mountain site of armenian resistance to 1915 deportation orders in the ottoman empire.
Of the hundreds of villages, towns, and cities across the Ottoman Empire whose Armenian population was ordered removed to the Syrian desert, Musa Dagh was one of only four sites where Armenians organized a defense of their community against the deportation edicts issued by the Young Turk regime beginning in April 1915. By the time the Armenians of the six villages at the base of Musa Dagh were instructed to evict their homes, the inhabitants had grown suspicious of the government's ultimate intentions and chose instead to retreat up the mountain and to defy the evacuation order. Musa Dagh, or the Mountain of Moses, stood on the Mediterranean Sea south of the port city of Alexandretta and west of ancient Antioch.
With a few hundred rifles and the entire store of provisions from their villages, the Armenians on Musa Dagh put up a fierce resistance against a number of attempts by the regular Turkish army to flush them out. Outnumbered and outgunned, the Armenians had little expectations of surviving the siege of the mountain when food stocks were depleted after a month. Their only hope was a chance rescue by an Allied vessel that might be roaming the coast of the Mediterranean. When two large banners hoisted by the Armenians were sighted by a passing French warship, swimmers went out to meet it. Eventually five Allied ships moved in to transport the entire population, more than four thousand in all.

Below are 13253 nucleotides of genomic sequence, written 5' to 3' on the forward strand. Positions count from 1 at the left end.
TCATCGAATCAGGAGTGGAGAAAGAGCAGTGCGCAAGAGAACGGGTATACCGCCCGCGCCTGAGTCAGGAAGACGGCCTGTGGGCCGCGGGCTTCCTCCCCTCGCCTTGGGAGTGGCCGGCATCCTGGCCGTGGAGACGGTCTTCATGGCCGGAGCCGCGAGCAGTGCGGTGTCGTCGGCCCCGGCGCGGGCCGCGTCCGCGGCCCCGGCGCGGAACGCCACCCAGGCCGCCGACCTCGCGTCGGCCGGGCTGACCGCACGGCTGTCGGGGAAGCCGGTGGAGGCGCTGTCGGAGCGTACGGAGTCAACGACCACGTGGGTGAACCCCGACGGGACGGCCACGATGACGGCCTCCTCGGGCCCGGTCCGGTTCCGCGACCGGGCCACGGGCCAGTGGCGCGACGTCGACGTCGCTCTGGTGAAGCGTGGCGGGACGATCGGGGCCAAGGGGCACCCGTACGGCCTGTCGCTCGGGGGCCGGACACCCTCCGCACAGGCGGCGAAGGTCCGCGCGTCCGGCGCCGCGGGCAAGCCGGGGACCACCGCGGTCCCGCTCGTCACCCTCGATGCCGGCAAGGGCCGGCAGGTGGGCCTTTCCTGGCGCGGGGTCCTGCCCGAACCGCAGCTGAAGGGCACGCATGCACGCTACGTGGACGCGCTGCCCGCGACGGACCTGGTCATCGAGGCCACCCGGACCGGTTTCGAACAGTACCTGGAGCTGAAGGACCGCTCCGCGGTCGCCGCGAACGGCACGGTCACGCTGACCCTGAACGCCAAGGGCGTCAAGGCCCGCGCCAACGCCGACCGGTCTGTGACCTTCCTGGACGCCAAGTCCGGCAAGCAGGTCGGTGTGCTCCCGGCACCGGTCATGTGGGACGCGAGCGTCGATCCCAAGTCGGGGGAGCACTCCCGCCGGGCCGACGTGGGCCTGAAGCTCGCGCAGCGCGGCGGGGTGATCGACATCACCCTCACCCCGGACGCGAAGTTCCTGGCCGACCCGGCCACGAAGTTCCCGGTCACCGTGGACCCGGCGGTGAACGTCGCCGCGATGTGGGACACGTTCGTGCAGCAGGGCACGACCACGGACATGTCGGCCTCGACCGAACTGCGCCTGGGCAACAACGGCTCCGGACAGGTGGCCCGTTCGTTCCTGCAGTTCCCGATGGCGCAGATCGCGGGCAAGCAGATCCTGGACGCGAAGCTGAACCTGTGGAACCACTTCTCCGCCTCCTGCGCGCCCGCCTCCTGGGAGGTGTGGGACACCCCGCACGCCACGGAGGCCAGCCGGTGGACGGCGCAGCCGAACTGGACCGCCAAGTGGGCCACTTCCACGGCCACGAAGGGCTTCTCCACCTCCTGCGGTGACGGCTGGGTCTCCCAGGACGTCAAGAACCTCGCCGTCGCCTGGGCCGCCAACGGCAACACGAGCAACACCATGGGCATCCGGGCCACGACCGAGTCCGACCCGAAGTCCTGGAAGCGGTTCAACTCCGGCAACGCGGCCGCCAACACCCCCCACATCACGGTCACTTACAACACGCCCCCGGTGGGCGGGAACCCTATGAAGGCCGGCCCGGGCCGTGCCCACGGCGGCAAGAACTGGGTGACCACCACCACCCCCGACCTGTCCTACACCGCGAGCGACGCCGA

The Armenians of Musa Dagh had endured for fifty-three days: from 21 July to 12 September 1915. They were disembarked at Port Saʿid in Egypt and remained in Allied refugee camps until the end of World War I when they returned to their homes. As part of the district of Alexandretta, or Hatay, Musa Dagh remained under French mandate until 1939. The Musa Dagh Armenians abandoned their villages for a second, and final, time when the area was incorporated in the Republic of Turkey.
In the face of the complete decimation of the Armenian communities of the Ottoman Empire, Musa Dagh became a symbol of the Armenian will to survive in the postwar years. Of the three other sites where Armenians defied the deportation orders, Shabin Karahissar, Urfa, and Van, only the Armenians of Van were rescued when the siege of their city was lifted by an advancing Russian army. The Armenians of Urfa and Shabin Karahissar were either murdered or deported to face starvation in the Syrian desert much as the rest of the Armenians of the Turkish empire. In what became known as the Armenian genocide, Musa Dagh stood as the sole instance where the Allies averted the death of an Armenian community. That story inspired the Prague-born Austrian writer, Franz Werfel, to write a novelized version of the events as The Forty Days of Musa Dagh. Published in 1933, the book became an instant best-seller, but with the rise of Hitler, Werfel himself fled Vienna that same year. Forty Days of Musa Dagh was eventually translated into eighteen languages, and Metro-Goldwyn-Mayer bought the rights to the book and announced plans for the production of a film version of the novel. The Turkish ambassador's protestations to the Department of State resulted in the intervention of the U.S. government in the matter. With a veiled threat to ban U.S.-made films from Turkey, MGM studios permanently shelved plans to produce the movie.
Minasian, Edward. "The Forty Years of Musa Dagh: The Film that Was Denied." Journal of Armenian Studies 2, no. 2 (1985/86): 63–73.
Walker, Christopher J. Armenia: The Survival of a Nation, revised 2d edition. New York: St. Martin's, 1990.
rouben p. adalian